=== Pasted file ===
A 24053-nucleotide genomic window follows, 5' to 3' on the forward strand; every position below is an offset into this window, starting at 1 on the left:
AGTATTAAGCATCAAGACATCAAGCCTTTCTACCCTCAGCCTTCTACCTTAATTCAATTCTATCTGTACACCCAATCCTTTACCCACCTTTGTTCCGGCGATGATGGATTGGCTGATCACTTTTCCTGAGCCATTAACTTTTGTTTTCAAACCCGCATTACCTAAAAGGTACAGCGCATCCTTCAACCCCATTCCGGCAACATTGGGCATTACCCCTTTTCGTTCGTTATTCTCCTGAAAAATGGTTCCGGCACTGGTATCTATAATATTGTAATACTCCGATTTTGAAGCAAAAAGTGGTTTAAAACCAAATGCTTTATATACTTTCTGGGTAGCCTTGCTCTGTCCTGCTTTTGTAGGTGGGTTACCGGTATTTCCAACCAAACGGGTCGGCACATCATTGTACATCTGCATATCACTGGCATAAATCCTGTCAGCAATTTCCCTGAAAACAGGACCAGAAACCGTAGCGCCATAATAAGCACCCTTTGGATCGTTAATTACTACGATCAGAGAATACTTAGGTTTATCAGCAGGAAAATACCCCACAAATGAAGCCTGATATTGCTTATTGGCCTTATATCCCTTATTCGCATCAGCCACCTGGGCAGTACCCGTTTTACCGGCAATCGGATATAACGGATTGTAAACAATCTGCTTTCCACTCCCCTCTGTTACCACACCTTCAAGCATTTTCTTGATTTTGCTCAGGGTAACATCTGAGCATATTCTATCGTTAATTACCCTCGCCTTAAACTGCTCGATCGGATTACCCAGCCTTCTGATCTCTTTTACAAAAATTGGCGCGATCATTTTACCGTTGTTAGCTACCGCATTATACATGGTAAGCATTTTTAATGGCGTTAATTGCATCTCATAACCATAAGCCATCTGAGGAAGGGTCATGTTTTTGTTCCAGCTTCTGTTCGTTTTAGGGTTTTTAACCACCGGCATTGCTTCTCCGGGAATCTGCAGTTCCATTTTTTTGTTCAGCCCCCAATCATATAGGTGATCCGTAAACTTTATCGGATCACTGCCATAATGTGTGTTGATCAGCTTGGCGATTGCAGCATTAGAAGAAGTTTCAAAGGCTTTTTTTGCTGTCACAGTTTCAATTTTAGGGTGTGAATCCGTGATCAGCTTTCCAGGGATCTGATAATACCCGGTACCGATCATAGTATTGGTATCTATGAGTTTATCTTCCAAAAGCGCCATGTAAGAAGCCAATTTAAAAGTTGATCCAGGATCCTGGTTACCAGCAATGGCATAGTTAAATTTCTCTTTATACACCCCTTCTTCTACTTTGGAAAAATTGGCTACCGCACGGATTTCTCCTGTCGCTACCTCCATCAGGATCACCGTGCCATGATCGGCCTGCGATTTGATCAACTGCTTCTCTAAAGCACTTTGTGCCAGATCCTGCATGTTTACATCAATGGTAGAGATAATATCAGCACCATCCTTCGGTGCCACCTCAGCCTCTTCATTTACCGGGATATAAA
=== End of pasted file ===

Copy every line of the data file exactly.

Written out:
A 24053-nucleotide genomic window follows, 5' to 3' on the forward strand; every position below is an offset into this window, starting at 1 on the left:
AGTATTAAGCATCAAGACATCAAGCCTTTCTACCCTCAGCCTTCTACCTTAATTCAATTCTATCTGTACACCCAATCCTTTACCCACCTTTGTTCCGGCGATGATGGATTGGCTGATCACTTTTCCTGAGCCATTAACTTTTGTTTTCAAACCCGCATTACCTAAAAGGTACAGCGCATCCTTCAACCCCATTCCGGCAACATTGGGCATTACCCCTTTTCGTTCGTTATTCTCCTGAAAAATGGTTCCGGCACTGGTATCTATAATATTGTAATACTCCGATTTTGAAGCAAAAAGTGGTTTAAAACCAAATGCTTTATATACTTTCTGGGTAGCCTTGCTCTGTCCTGCTTTTGTAGGTGGGTTACCGGTATTTCCAACCAAACGGGTCGGCACATCATTGTACATCTGCATATCACTGGCATAAATCCTGTCAGCAATTTCCCTGAAAACAGGACCAGAAACCGTAGCGCCATAATAAGCACCCTTTGGATCGTTAATTACTACGATCAGAGAATACTTAGGTTTATCAGCAGGAAAATACCCCACAAATGAAGCCTGATATTGCTTATTGGCCTTATATCCCTTATTCGCATCAGCCACCTGGGCAGTACCCGTTTTACCGGCAATCGGATATAACGGATTGTAAACAATCTGCTTTCCACTCCCCTCTGTTACCACACCTTCAAGCATTTTCTTGATTTTGCTCAGGGTAACATCTGAGCATATTCTATCGTTAATTACCCTCGCCTTAAACTGCTCGATCGGATTACCCAGCCTTCTGATCTCTTTTACAAAAATTGGCGCGATCATTTTACCGTTGTTAGCTACCGCATTATACATGGTAAGCATTTTTAATGGCGTTAATTGCATCTCATAACCATAAGCCATCTGAGGAAGGGTCATGTTTTTGTTCCAGCTTCTGTTCGTTTTAGGGTTTTTAACCACCGGCATTGCTTCTCCGGGAATCTGCAGTTCCATTTTTTTGTTCAGCCCCCAATCATATAGGTGATCCGTAAACTTTATCGGATCACTGCCATAATGTGTGTTGATCAGCTTGGCGATTGCAGCATTAGAAGAAGTTTCAAAGGCTTTTTTTGCTGTCACAGTTTCAATTTTAGGGTGTGAATCCGTGATCAGCTTTCCAGGGATCTGATAATACCCGGTACCGATCATAGTATTGGTATCTATGAGTTTATCTTCCAAAAGCGCCATGTAAGAAGCCAATTTAAAAGTTGATCCAGGATCCTGGTTACCAGCAATGGCATAGTTAAATTTCTCTTTATACACCCCTTCTTCTACTTTGGAAAAATTGGCTACCGCACGGATTTCTCCTGTCGCTACCTCCATCAGGATCACCGTGCCATGATCGGCCTGCGATTTGATCAACTGCTTCTCTAAAGCACTTTGTGCCAGATCCTGCATGTTTACATCAATGGTAGAGATAATATCAGCACCATCCTTCGGTGCCACCTCAGCCTCTTCATTTACCGGGATATAAA